In the months and months we've had to deal with the NFL's labor impasse, we've heard a lot of stuff from both sides that could best be described, as William Burroughs once did on an another subject, as "a thin tissue of horse[bleep]." Rhetoric isn't held by one side or the other, though the owners have more practiced advocates of the gilded phrase in their cadre of attorneys and NFL commissioner Roger Goodell himself. A few weeks ago, I was able to sit in on a conference call between Goodell and Seattle Seahawks season ticket holders.
While most of what Goodell said was the standard stuff, one thing really stood out. In a statement that sounded canned at the time, Goodell said to one season ticket holder that the lockout instigated by the league was for the good of the fans, as well. Goodell said that the NFL must roll back overall costs (read: payments to the players) so that ticket prices could be reined in. At the time, it sounded like such an enormous vat of bull-pucky that I assumed Goodell was trying it out on what most people consider a smaller market, and he'd never actually stoop to believing that the NFL's audience would be stupid enough to believe that the owners' need to take equal proceeds from the players — proceeds those players have earned with their blood, sweat and broken bones — was somehow related to the ever-increasing expense of the NFL experience.
I was wrong.
More than one Bucs season-ticket holder told Goodell the pace of the collective bargaining talks have left them feeling anything but special and that fans are being taken for granted.
Goodell tried to assure that was not the case. The rising cost of attending games, he said, is one reason the league is working hard to hammer out a favorable CBA.
"We can't continue to shift the cost, whether it's the rising player cost or the rising cost of operating an NFL franchise, on to our fans,'' he said. "That's why we're trying to get a better economic model.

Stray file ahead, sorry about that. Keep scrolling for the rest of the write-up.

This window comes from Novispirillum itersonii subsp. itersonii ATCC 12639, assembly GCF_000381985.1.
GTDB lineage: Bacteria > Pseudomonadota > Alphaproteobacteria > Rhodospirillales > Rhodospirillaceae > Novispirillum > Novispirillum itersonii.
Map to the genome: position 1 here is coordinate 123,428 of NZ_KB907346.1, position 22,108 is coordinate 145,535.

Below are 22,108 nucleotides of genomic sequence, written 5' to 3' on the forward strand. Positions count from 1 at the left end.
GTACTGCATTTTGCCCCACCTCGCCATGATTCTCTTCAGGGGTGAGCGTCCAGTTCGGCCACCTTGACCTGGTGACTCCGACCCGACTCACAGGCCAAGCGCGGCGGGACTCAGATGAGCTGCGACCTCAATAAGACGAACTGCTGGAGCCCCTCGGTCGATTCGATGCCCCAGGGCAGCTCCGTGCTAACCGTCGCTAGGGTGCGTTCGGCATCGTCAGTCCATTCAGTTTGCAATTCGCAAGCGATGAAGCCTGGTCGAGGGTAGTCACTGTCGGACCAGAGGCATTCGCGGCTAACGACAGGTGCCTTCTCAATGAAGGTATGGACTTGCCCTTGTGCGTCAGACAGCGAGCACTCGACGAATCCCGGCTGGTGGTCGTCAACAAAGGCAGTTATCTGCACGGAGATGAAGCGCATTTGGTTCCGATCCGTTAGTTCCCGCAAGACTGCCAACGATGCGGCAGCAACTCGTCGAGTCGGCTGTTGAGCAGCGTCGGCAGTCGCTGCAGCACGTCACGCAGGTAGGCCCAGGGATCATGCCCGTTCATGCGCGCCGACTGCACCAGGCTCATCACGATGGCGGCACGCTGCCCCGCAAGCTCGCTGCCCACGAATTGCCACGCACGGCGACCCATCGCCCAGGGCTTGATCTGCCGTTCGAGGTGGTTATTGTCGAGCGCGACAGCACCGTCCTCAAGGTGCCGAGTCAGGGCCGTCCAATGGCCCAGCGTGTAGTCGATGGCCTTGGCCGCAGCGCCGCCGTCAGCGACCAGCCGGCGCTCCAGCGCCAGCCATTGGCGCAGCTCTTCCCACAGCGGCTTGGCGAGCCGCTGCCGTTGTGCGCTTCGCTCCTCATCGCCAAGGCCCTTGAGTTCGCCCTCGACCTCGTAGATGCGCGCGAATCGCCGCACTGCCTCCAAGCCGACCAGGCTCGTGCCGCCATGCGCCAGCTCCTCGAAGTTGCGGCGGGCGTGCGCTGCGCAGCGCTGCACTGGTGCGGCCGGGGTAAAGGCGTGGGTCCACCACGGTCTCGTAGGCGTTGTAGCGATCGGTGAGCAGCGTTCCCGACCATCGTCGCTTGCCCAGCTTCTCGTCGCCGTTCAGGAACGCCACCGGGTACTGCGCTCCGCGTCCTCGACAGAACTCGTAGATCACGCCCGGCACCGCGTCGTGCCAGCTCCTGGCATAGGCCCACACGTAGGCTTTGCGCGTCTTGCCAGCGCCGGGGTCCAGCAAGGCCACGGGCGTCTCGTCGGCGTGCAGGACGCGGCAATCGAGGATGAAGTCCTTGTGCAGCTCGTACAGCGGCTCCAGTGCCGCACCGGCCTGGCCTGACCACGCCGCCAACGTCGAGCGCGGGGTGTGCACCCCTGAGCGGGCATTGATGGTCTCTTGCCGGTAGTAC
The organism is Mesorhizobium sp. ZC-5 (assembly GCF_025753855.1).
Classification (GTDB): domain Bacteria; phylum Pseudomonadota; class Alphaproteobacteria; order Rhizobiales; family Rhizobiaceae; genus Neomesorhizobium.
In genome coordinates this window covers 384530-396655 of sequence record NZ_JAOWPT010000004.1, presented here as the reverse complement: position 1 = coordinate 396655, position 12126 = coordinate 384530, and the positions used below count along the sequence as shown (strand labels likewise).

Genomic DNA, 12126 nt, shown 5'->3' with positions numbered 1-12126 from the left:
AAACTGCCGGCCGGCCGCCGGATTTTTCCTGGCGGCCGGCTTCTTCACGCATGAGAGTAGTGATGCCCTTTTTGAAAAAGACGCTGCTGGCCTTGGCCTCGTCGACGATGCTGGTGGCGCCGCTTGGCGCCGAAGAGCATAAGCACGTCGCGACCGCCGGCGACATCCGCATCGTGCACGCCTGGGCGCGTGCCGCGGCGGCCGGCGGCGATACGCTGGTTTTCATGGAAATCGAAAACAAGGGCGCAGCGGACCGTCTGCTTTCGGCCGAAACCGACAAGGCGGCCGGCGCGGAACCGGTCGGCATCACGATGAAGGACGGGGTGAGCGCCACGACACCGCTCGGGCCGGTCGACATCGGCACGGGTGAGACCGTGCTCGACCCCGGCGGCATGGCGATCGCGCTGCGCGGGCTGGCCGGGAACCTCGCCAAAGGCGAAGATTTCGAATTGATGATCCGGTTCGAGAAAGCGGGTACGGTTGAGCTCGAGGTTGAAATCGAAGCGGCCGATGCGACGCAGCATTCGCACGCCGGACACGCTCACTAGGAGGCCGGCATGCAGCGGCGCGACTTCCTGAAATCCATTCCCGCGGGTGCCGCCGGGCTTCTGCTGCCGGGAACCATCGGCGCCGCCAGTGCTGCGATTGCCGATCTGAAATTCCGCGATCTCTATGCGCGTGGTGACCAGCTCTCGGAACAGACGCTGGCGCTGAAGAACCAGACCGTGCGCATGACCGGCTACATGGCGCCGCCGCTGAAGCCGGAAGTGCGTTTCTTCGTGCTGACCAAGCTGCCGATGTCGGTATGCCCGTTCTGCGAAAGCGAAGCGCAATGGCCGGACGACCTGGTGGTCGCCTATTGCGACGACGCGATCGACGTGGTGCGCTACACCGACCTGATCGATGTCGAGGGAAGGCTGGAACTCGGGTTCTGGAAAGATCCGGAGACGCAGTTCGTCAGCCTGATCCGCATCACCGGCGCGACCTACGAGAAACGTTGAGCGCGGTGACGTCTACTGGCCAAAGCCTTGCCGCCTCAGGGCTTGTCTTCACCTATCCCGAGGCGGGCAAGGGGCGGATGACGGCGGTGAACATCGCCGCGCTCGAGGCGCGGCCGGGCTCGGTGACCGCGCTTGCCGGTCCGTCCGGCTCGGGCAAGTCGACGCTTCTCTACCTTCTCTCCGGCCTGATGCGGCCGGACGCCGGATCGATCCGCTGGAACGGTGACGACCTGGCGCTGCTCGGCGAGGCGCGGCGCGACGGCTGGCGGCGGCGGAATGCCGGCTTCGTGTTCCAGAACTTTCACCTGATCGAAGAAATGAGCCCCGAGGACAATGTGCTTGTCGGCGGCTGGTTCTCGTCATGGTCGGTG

"And I think everyone understands that. You are not being left out of the equation. The fans are a big part of that equation and a big part of the success of NFL football.''
To put it as bluntly as possible, this is the biggest load of crap I have ever heard or read in my entire life. The man running the same league that treats Super Bowl nosebleed seat attendees about as well as Guantanamo residents has absolutely no business whatsoever trying to equate a power move that threw thousands of people into open-ended unemployment with no insurance, medical assistance or known future with some sort of nebulous fan interest. The man running the league that tried to hoard $4 billion in TV money to break the NFLPA once and for all offends the base intelligence of the dumbest person in creation when he tries to insist that the lockout is about anything but a craven money-grab that would make the producer of a reality TV show blush.
Aaron Schatz has the burden of being my editor at Football Outsiders, and he also happens to hold a degree in economics from Brown University. Aaron was equally offended.
This is nonsense. Ticket prices are primarily decided by two variables: supply of tickets and demand for tickets. That's basic economics. When you're pricing tickets, you charge what the market will bear. It doesn't matter what your player costs are. Otherwise, all 32 teams would be non-profit operations.
If you cut costs, you don't drop your ticket prices. You take profit home. I can't think of any team that wouldn't want more profit, except perhaps Green Bay.
If player costs go up, you don't raise ticket prices past the point where supply and demand meet. That's inefficient, because the rise in prices won't make up for the corresponding drop in ticket sales.
Hey Roger, do you want to lower ticket prices for fans? STOP CHARGING FULL PRICE FOR PRESEASON EXHIBITION GAMES. Heck, you could even shift the charges and raise the cost of regular season tickets to cover the drop in the prices of preseason tickets, and I bet most fans would be fine with that. People are just plain offended at the idea that preseason games cost the same amount of money as regular season games. Last time I checked, the Red Sox don't charge $100 for spring training tickets.
At a time when negotiations between the owners and players finally seem to be taking the right turn, it is a move of unbelievable stupidity for Goodell to say such things. After all this time, lying to the fans will do nothing to curry public favor, and unless Goodell wants to outline just how taking money away from the players is going to drop the price of season tickets and DIRECTV subscription rates, that's exactly what he's doing — lying through his teeth.
If Goodell wants to act in the best interest of the league, the players and the fans, the best course of action is to cut the silly conference calls, get back in the room, and help to figure out a deal that's best for all involved. Propaganda is beyond useless at this point — it's dangerous and destructive to the idea of a full season, and labor peace in the future.
Just shut up, Rog. That's all we ask.